Not actually a step but occurring throughout the process

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                              Participant Roles and Challenges

                              COMMON ROLES:
                              • Actively participate in steps like selecting a topic, interviewing guest speakers, and designing presentations
                                • Engage in regular reflection, including about the significance of challenges, events, and outcomes
                                  • Evaluate the project, including their own performance, impacts, and goal attainment

                                  POTENTIAL CHALLENGES:
                                  • Designing or completing the project in ways that minimize harm and maximize positive community impacts
                                    • Collaborating, often including with new people
                                      • Communicating effectively with advisor(s), community liaisons, community members, etc. (e.g., about any issues or concerns)
                                        • Being an active learner and (where applicable) a project leader
                                          • Dealing with uncertainty about what to do
                                          COMMON ROLES:
                                          • Selecting goals and objectives
                                            • Providing guidance, such as by designing or reviewing plans, answering questions, and addressing issues that arise
                                              • Regularly checking progress based on a project timeline and reflection plan
                                                • Including academic content to prepare learners for the process, applying skills and knowledge, and reflecting
                                                  • Assessing progress and final outcomes, including impacts and goal attainment

                                                  POTENTIAL CHALLENGES:
                                                  • Developing criteria for credit-worthy experiences in non-classroom settings
                                                    • Setting thresholds to measure proficiency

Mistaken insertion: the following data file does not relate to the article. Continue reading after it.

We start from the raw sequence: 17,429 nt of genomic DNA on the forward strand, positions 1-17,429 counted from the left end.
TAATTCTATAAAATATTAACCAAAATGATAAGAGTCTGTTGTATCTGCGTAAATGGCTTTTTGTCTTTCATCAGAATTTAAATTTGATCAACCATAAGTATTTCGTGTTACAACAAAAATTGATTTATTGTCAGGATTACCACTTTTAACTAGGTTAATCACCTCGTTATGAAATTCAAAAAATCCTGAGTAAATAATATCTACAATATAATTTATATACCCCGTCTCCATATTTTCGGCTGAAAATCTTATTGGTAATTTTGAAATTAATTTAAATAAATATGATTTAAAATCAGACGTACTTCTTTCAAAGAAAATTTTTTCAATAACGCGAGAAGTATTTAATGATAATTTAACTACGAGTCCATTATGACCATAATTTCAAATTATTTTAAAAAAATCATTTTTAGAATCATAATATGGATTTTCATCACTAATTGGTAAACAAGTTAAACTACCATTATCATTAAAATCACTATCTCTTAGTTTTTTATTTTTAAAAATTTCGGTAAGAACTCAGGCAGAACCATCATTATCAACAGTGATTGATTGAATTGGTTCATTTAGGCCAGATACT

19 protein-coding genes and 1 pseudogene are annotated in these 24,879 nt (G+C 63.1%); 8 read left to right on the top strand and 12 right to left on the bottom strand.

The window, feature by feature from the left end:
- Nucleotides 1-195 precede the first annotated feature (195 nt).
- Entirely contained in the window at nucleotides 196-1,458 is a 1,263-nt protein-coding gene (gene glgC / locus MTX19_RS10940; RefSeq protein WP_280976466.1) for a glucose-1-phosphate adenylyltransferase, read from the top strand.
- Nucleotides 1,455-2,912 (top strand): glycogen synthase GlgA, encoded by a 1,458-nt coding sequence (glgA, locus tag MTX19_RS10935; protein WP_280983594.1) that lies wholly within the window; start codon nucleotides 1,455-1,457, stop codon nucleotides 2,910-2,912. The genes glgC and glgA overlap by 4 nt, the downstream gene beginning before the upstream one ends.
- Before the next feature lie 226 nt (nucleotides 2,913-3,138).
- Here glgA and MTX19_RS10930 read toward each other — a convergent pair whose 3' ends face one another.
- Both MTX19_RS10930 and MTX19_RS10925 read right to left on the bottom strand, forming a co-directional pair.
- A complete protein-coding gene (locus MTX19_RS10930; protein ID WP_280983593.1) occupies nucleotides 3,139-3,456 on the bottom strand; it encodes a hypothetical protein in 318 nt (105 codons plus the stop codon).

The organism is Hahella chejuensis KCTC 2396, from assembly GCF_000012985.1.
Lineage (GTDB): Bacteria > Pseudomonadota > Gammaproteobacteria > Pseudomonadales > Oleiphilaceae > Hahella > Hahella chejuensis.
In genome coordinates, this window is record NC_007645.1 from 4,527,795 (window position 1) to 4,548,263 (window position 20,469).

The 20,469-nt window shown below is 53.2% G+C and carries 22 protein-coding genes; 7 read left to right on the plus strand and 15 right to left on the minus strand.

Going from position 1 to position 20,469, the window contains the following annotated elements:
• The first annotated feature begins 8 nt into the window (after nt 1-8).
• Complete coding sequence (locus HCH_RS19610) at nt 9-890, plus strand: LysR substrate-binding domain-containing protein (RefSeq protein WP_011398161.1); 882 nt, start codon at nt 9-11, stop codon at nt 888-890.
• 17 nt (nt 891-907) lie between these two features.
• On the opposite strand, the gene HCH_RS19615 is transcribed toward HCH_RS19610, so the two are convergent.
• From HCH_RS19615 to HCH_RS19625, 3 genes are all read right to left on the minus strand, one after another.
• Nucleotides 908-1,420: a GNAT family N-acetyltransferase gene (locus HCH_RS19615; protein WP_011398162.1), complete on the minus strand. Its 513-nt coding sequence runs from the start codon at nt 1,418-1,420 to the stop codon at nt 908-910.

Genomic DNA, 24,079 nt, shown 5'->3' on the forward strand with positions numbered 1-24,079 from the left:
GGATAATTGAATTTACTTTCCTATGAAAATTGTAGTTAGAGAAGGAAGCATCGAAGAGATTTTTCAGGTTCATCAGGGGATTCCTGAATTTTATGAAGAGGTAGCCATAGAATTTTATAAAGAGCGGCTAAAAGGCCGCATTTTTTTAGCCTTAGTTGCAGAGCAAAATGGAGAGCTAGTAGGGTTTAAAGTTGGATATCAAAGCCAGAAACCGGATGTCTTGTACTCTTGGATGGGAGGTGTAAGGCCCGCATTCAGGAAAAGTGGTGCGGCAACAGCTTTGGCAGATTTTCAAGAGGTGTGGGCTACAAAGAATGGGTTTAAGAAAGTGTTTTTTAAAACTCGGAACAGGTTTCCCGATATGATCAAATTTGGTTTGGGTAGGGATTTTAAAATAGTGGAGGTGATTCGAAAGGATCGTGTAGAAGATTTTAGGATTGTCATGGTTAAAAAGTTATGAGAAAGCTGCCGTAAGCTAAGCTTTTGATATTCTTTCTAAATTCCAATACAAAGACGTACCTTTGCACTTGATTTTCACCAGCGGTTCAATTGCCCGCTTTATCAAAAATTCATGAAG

• Funding (e.g., ELOs may not be an "allowable expenditure") (note: some schools use braided funding strategies (fed, school improvement grants, private, other sources)
                                                        • Having greater variation in student learning outcomes vs. traditional teaching methods
                                                          • Giving up some control over learning situations, including allowing students to make, understand, and learn from "mistakes"
                                                            • Including academic content that prepares students to be active learners, work with people different from them, and make connections between the course and project experiences
                                                              • Balancing providing guidance and allowing student autonomy
                                                                • Assessment time (e.g., grading reflections can take longer than multiple choice quizzes etc.)
                                                                  • Having interdisciplinary knowledge (depending on topic variation)
                                                                  COMMON ROLES:
                                                                  • Help identify a community need to address
                                                                    • Provide on-site supervision and tasks
                                                                      • Share feedback (including any concerns) with students and advisors
                                                                        • Assess learner performance and experience outcomes

                                                                        POTENTIAL CHALLENGES:
                                                                        • Training and supervising students with limited time commitments
                                                                          • Providing experiences that satisfy academic needs

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                                                                          Service-Learning Best Practices

                                                                          Purpose: To maximize project quality and outcomes for all. These may be extra helpful for designing and evaluating. Our premium resources include a checklist.

                                                                          Learners have personal interest in the topic and activities
                                                                          To maximize relevance, activities align with learners' cultural experiences (e.g., voice in political decision-making)
                                                                          There is regular attention to creating a meaningful experience for all involved (e.g., relating actions to others' or Global Goals for Sustainable Development)
                                                                          Participants approach each step with care and consciousness (including about why the step is important for learning, the community, or both)
                                                                          Learners have and use opportunities to
                                                                          • Explore and ask questions
                                                                            • Listen, process, summarize, and retain useful information